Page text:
On a normal night, her routine is very simple, involving the application of lotion to her body while chattering to the visible kitten, with occasional high-voiced interjections to the assumed cat under the sofa. If there were a silent observer, Mirabelle would be seen as a carefree, happy girl who is preparing for a night on the town. But in reality, these activities are the physical manifestations of her stillness.

    Tonight, as the evening closes, Mirabelle slips into bed, says an audible good night to both cats, and shuts her eyes. Her hand clicks off the lamp next to her, and her head fills with ghosts. Now her mind can wander in any landscape it desires, and she makes a nightly ritual of these waking dreams. She sees herself standing on the edge of a tropical lagoon. A man comes up from behind her, wraps his arms around her, buries his face in her neck, and whispers, "don't move." The image generates a damp first molecule of wetness between her legs, and she presses her bladed hand between them, and falls asleep.

    In the morning, the dry food that had heen laid out in a bowl the night before is now gone, more evidence of the phantom cat. Mirabelle, sleepy eyed and still groggy, prepares her breakfast and takes her Serzone. The Serzone is a gift from God that frees her from the immobilizing depression that would otherwise surround her and seep into her body like a poisonous fog. The drug distances the depression from her, although it is never out of sight. It is also the third mood elevator that she has tried in as many years. The first two worked, and worked well for a while, then abruptly dropped her. There is always a struggle as the new drug, which for a while has to be blended with the old one, takes root in her brain and begins to work its mysterious chemistry.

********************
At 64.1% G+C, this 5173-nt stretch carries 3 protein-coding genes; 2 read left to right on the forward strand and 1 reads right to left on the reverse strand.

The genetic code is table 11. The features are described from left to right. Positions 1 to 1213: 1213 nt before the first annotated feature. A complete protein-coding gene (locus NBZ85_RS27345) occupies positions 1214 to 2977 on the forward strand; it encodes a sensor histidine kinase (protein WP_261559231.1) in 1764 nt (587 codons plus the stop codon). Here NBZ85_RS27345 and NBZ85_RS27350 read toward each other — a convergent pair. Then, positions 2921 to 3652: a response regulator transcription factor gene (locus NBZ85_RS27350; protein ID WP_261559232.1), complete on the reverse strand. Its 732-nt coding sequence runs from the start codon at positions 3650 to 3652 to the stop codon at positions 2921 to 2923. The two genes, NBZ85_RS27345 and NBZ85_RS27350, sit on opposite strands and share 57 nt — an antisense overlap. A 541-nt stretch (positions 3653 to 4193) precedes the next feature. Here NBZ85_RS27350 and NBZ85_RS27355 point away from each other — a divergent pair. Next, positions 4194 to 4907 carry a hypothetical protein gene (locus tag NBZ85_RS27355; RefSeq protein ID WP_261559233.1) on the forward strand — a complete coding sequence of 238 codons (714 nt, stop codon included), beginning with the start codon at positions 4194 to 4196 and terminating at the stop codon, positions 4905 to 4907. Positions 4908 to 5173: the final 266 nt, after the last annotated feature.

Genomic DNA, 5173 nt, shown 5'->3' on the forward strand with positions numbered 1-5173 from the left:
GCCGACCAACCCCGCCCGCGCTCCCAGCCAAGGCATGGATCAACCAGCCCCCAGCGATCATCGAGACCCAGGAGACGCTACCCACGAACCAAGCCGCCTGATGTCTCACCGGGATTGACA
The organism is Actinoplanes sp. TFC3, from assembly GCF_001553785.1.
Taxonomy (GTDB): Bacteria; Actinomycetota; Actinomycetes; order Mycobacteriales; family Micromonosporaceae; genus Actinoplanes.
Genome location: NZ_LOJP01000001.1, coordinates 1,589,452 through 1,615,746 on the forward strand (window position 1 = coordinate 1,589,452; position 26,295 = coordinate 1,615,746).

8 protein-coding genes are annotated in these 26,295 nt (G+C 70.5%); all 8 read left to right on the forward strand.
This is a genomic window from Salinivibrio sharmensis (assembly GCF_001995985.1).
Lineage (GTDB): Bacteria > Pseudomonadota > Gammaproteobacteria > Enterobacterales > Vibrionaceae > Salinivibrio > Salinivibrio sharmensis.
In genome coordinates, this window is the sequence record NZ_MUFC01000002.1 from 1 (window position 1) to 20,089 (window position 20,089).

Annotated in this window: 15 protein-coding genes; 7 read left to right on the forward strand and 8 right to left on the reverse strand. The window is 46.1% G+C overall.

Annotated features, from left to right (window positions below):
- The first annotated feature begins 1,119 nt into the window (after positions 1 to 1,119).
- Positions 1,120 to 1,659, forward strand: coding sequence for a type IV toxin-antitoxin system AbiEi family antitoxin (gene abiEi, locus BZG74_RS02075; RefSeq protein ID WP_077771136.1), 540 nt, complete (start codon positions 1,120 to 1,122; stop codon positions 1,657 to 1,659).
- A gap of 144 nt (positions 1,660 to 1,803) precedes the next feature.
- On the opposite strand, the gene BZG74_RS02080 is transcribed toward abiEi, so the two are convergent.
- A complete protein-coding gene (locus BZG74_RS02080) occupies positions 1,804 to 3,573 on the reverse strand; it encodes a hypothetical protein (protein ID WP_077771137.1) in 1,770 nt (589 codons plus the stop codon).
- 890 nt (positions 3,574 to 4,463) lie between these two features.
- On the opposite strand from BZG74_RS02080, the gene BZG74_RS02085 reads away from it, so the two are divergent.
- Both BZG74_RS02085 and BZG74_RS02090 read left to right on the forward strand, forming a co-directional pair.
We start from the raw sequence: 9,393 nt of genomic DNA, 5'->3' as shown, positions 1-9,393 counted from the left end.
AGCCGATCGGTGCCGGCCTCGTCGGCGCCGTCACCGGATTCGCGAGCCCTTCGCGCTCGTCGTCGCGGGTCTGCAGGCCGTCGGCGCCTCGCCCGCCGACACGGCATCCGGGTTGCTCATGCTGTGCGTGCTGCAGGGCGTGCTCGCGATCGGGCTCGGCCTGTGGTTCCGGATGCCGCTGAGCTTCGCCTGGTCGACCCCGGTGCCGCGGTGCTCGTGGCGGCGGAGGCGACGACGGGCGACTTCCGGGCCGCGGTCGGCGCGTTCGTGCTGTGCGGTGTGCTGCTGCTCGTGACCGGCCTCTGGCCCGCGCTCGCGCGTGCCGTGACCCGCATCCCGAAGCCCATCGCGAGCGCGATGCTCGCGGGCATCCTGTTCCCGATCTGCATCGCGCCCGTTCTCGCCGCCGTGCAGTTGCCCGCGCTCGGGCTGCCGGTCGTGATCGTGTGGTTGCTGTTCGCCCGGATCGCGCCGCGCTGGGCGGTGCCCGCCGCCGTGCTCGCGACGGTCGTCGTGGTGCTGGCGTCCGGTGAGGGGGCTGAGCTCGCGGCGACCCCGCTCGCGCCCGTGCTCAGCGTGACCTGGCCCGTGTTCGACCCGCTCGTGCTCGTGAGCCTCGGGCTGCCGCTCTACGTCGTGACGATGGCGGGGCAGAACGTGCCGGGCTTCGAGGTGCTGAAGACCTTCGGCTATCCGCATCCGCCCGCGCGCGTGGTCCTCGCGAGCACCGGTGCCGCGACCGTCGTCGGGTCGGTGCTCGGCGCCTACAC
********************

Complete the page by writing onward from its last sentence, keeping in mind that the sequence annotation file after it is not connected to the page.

The depression she battles is not the newly acquired symptom of a young woman now living in Los Angeles on her own. It was first set in the bow in Vermont, where she grew up, and fired as a companion arrow that has traveled with her ever since. With the drug, she is generally able to corner it and keep it separate from her daily life. There are black stretches, however, when she is unable to move from her bed. She takes full advantage of the sick days that are built into her work allowances at Neiman's.

    In spite of her depression, Mirabelle likes to think of herself as humorous. She can, when the occasion calls. become a wisecracker and buoyant party girl. This mood, Mirabelle thinks, sometimes makes her the center of attention at parties and gatherings. The truth is that these episodes of gaiety merely raise her to normal, but for Mirabelle the feeling is so exceptional that she believes herself to be standing out. The power at these parties remains with the neurotically spirited women, who attract men whose need it is to tame them. Mirabelle attracts men of a different kind. They are shyer and more reticent. They look at her a long time before approaching, and when they do find something about her that they want, it is something simple within her.